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How challenging is converting iconic buildings like Burj Khalifa into building blocks?

The LEGO designer Rok Zgalin Kobe shares his thoughts on the future of LEGO, his visit to the UAE and all-things ‘architecture’.

How challenging is converting iconic buildings like Burj Khalifa into building blocks?
[Source photo: LEGO | Anvita Gupta/Fast Company Middle East]

As the late Mr. George Bernard Shaw said, “We don’t stop playing because we grow old; we grow old because we stop playing.”

Every once in a while, we all pause life and, just for a few seconds, reminisce about our childhood. That nostalgic feeling reminds us of a simpler, much happier time. 

A childhood favorite, and increasingly gaining popularity among adults, is LEGO. Spending countless hours hung up over a giant pile of bricks and figuring out what piece would be the best fit to build an architectural masterpiece was challenging yet extremely entertaining.

Speaking of architectural masterpieces, we had the opportunity to interview Rok Zgalin Kobe, the LEGO designer who works on the selection criteria, concept work, and final design of the adult and design-oriented LEGO Architecture Line and has also created LEGO sets for the Burj Khalifa, Burj Al Arab, and The Jumeirah Emirates Towers and shares his experience visiting the UAE.


Having designed over 40 products – including the iconic London, New York, Shanghai, and the Statue of Liberty, when asked about what architecture line has been the most challenging, Kobe says, “My favorite is the nuanced challenge represented by LEGO skylines. The LEGO Dubai Skyline is a perfect example. The small scale of the models means that every LEGO brick is visible. It must have multiple roles, structural as well as representative.” 

He adds, “Innovative part usage is important – the Dubai Frame is constructed using only three LEGO pieces, while the Burj al Arab achieves its detailed structure using a piece for minifigures, a candle element.”

With different shades of blue contrasting with the warmth of the sand and gold colors, Kobe believes it represents a modern Oasis in the desert.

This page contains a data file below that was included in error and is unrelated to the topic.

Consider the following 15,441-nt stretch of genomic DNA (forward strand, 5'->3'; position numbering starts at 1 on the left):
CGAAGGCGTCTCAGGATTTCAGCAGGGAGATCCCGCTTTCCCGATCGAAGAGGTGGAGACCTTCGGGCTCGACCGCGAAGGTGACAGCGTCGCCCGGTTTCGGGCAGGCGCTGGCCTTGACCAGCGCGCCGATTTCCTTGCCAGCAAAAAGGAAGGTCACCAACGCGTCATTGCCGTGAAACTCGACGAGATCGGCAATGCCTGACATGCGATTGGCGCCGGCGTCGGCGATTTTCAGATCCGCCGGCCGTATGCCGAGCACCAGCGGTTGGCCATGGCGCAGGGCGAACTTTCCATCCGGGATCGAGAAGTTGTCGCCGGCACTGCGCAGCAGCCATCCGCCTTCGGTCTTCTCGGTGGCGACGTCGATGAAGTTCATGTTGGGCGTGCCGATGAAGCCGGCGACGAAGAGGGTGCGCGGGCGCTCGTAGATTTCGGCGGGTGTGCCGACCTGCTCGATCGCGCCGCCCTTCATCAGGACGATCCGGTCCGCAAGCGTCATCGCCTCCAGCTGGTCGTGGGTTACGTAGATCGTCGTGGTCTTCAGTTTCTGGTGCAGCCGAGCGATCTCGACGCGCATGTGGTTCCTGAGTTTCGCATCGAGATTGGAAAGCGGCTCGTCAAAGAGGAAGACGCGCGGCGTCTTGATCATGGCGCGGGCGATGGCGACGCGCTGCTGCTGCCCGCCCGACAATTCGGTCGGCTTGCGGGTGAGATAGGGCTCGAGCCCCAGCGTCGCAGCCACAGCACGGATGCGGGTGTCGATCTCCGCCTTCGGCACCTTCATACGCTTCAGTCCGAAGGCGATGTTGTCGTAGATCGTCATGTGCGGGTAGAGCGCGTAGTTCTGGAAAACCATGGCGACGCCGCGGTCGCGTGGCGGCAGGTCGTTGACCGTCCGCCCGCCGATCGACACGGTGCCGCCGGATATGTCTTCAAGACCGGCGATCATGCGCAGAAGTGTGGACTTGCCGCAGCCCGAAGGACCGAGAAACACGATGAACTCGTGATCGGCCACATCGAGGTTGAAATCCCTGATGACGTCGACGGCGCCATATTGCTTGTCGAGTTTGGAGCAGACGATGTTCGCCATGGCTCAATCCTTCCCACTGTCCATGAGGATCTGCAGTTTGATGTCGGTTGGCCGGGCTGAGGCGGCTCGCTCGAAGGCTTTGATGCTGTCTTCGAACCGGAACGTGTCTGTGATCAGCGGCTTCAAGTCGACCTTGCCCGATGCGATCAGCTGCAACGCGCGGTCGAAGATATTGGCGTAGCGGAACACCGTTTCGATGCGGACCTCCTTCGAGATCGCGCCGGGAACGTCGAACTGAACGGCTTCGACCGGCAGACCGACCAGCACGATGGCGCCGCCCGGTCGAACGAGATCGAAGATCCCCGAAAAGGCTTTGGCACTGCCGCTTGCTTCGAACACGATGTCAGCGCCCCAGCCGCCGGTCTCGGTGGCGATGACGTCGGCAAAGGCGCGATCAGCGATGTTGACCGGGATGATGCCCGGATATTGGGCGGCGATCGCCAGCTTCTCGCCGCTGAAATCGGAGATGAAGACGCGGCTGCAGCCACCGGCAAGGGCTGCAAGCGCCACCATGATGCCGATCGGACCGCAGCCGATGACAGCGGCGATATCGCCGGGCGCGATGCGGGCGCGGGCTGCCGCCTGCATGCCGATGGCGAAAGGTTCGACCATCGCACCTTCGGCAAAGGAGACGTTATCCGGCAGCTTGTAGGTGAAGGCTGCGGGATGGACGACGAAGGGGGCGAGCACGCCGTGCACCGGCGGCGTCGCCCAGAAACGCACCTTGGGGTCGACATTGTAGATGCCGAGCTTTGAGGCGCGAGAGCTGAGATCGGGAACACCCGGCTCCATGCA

The main task, however, is to achieve a good composition of the different buildings while they remain relatively in scale with one another.

Similar to these gorgeous buildings in Dubai, there are many more worldwide. So how do you pick the best one to design? It must fulfill several principles. 

Besides being known worldwide, the design must translate well into the LEGO brick form. Kobe says, “My responsibility is to ensure that the LEGO representation of the building is accurate and presents an interesting building experience. The architecture of buildings is often repetitive, so I try to design them in interesting ways to lessen that a bit.” 

Citing an example of the LEGO Burj Khalifa, he says that the set was not built by just stacking bricks on top of one another but was placed from the sides. Recently, Kobe also visited Dubai and applauded how it had achieved the city-building aspect in certain areas.


A lot of thought goes into creating a new product for the Architecture Line. Even though blueprints of buildings are easily available for design purposes, Kobe believes that nothing beats a personal relationship with a place. On his first visit to the Emirates, Kobe says, “I was lucky to have visited most of the places I have designed. Visiting the buildings after designing them was a special treat. No matter how many pictures and movies one sees, you cannot replicate the awe experienced when looking up at the atrium of Burj al Arab, seeing the tip of Burj Khalifa disappearing into the clouds of the night sky, or riding the glass elevator in the hotel atrium of the Emirates tower.” 

In an overly digitized world today, LEGO can be touted as an escape for adults. According to a study, adults are driving the toy industry’s growth. Kidults, are mostly fond of collectables that remind them of their childhood, such as LEGO sets. Kobe believes the LEGO system in play is more relevant today than ever. He says, “It offers children the great joy of physical, tactile creation and is an intuitive outlet for their creativity and imagination.” 

But it’s about more than mindless play and unproductivity. LEGO has remained relevant and popular because it “serves as mindful meditation for adults, by disconnecting them from a hectic day and allowing for hours of guided, relaxing building, and leaving them with a great display piece at the end.”

What inspires Kobe is soaking in the genius of architectural buildings – their architects and designs. He tries to capture at least a bit of the magic of all the beautiful places in LEGO form.

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Karrishma Modhy is the Managing Editor at Fast Company Middle East. She enjoys all things tech and business and is fascinated with space travel. In her spare time, she's hooked to 90s retro music and enjoys video games. Previously, she was the Managing Editor at Mashable Middle East & India. More

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